[ in-juhs-tis ]
See synonyms for: injusticeinjustices on

  1. the quality or fact of being unjust; inequity.

  2. violation of the rights of others; unjust or unfair action or treatment.

  1. an unjust or unfair act; wrong.

Origin of injustice

First recorded in 1350–1400; Middle English, from Middle French, from Latin injūstitia; equivalent to in-3 + justice

Other words for injustice

Other words from injustice

  • su·per·in·jus·tice, noun Unabridged Based on the Random House Unabridged Dictionary, © Random House, Inc. 2024

How to use injustice in a sentence

  • As to repenting of my injustices, I've done no injustice and I repent of nothing.

    Emily Bront | A. Mary F. (Agnes Mary Frances) Robinson
  • Man does at least try to correct the injustices his God is said to have created.

    Theism or Atheism | Chapman Cohen
  • His wholly sweet spirit could not be soured by the injustices and insolences that came into his life.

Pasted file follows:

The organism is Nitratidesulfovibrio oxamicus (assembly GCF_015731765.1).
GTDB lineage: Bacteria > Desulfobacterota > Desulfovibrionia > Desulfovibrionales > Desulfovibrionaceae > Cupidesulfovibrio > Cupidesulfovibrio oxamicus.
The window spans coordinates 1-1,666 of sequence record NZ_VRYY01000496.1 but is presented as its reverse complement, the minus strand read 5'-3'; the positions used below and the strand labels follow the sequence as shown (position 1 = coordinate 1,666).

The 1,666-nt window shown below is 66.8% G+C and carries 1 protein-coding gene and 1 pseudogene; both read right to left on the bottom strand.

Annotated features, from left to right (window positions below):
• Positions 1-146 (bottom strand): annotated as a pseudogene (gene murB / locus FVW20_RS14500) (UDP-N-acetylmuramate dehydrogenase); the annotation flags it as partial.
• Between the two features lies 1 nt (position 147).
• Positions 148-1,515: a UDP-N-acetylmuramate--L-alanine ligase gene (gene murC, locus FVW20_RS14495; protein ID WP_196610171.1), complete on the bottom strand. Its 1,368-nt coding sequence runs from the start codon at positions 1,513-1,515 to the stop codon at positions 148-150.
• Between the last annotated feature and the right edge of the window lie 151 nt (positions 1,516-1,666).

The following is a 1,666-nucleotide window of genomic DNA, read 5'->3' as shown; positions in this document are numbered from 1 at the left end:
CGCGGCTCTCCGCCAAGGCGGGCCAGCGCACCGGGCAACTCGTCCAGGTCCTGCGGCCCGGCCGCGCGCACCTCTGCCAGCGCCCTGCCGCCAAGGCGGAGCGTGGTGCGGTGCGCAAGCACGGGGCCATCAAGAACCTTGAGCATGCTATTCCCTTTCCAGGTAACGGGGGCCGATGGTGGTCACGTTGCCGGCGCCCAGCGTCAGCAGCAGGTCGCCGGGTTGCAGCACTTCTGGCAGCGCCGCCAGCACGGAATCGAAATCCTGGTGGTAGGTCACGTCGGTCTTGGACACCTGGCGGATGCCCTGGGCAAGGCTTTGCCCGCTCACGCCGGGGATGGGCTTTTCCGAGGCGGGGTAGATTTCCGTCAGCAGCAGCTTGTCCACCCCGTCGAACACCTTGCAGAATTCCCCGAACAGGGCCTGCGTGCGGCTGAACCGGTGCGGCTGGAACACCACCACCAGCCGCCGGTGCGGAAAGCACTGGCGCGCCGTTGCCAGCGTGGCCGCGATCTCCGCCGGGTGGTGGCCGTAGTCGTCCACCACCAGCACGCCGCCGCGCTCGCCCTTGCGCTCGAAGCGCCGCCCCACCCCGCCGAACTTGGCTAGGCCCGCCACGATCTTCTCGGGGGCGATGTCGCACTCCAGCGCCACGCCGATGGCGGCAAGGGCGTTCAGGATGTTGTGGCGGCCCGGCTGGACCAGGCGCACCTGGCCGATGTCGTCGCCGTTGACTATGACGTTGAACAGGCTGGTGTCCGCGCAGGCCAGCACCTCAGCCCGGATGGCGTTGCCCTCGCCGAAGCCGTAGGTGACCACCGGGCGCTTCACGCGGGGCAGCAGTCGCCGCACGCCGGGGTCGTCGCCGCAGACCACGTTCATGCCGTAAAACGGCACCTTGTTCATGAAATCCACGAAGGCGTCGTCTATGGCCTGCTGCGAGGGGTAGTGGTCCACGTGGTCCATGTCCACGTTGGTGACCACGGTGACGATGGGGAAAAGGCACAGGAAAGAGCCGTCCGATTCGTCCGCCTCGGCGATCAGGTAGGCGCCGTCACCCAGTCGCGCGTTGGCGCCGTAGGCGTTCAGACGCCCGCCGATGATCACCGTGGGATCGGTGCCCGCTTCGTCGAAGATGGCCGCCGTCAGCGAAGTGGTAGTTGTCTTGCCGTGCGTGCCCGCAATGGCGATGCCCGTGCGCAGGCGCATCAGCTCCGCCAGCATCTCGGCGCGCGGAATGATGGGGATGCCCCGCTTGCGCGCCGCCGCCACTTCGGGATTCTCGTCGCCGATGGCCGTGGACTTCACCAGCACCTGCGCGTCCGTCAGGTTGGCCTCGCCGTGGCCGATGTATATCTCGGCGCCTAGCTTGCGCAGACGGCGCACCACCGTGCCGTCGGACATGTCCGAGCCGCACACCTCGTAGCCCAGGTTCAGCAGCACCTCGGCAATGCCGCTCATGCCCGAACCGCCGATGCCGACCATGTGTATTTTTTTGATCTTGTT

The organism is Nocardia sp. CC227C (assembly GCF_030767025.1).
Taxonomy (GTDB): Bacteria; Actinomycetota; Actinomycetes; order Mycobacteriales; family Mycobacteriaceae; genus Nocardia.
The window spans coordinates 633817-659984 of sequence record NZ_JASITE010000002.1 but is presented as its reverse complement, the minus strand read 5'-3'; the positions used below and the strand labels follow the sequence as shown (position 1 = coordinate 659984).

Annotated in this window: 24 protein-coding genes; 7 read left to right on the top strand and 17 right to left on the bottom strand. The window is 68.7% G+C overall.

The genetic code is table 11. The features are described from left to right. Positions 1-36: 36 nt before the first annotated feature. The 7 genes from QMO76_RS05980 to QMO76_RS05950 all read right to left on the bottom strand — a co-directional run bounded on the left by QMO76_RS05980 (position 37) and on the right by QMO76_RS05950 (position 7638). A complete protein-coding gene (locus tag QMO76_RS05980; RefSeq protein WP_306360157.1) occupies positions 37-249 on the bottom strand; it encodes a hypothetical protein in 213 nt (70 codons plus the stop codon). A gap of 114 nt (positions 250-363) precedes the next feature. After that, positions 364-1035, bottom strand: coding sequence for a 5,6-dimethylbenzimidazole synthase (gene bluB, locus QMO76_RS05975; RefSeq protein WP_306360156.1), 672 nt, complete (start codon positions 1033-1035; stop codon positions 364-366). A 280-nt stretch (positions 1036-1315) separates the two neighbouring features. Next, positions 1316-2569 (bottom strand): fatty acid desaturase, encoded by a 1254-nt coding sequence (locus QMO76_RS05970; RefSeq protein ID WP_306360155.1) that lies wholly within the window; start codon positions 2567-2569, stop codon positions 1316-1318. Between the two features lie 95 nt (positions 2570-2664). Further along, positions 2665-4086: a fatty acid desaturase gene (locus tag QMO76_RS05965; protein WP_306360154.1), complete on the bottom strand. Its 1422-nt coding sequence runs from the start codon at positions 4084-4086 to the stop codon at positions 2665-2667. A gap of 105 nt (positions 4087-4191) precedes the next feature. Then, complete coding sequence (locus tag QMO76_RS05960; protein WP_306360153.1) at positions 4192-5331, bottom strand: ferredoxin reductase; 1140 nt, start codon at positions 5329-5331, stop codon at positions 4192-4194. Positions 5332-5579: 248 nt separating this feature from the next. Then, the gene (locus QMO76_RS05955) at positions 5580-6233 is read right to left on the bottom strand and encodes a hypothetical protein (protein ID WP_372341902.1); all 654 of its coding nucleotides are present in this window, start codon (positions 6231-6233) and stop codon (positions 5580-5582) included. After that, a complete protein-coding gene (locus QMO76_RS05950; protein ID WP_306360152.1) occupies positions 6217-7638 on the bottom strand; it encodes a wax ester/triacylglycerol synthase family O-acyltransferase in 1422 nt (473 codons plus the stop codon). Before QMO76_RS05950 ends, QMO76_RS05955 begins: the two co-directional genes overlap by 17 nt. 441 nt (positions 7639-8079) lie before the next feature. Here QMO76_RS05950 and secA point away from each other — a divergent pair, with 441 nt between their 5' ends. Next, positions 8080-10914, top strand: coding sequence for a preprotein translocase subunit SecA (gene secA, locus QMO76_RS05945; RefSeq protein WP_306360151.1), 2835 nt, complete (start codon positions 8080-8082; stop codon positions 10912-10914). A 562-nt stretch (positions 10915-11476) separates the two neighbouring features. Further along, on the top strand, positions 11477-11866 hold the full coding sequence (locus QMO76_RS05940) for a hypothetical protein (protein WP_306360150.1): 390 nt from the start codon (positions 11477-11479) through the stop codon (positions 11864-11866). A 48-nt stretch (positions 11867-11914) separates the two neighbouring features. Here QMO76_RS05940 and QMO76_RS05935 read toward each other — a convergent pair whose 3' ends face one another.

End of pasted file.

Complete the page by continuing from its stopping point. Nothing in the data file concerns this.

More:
• He was called to account for the sums he had spent as chancellor, and for various alleged injustices.

  • Driscoll raged at concrete mistakes and injustices in the scheme of things as presented to Richard Driscoll.

    The Open Question | Elizabeth Robins

British Dictionary definitions for injustice


/ (ɪnˈdʒʌstɪs) /

  1. the condition or practice of being unjust or unfair

  2. an unjust act

Collins English Dictionary - Complete & Unabridged 2012 Digital Edition © William Collins Sons & Co. Ltd. 1979, 1986 © HarperCollins Publishers 1998, 2000, 2003, 2005, 2006, 2007, 2009, 2012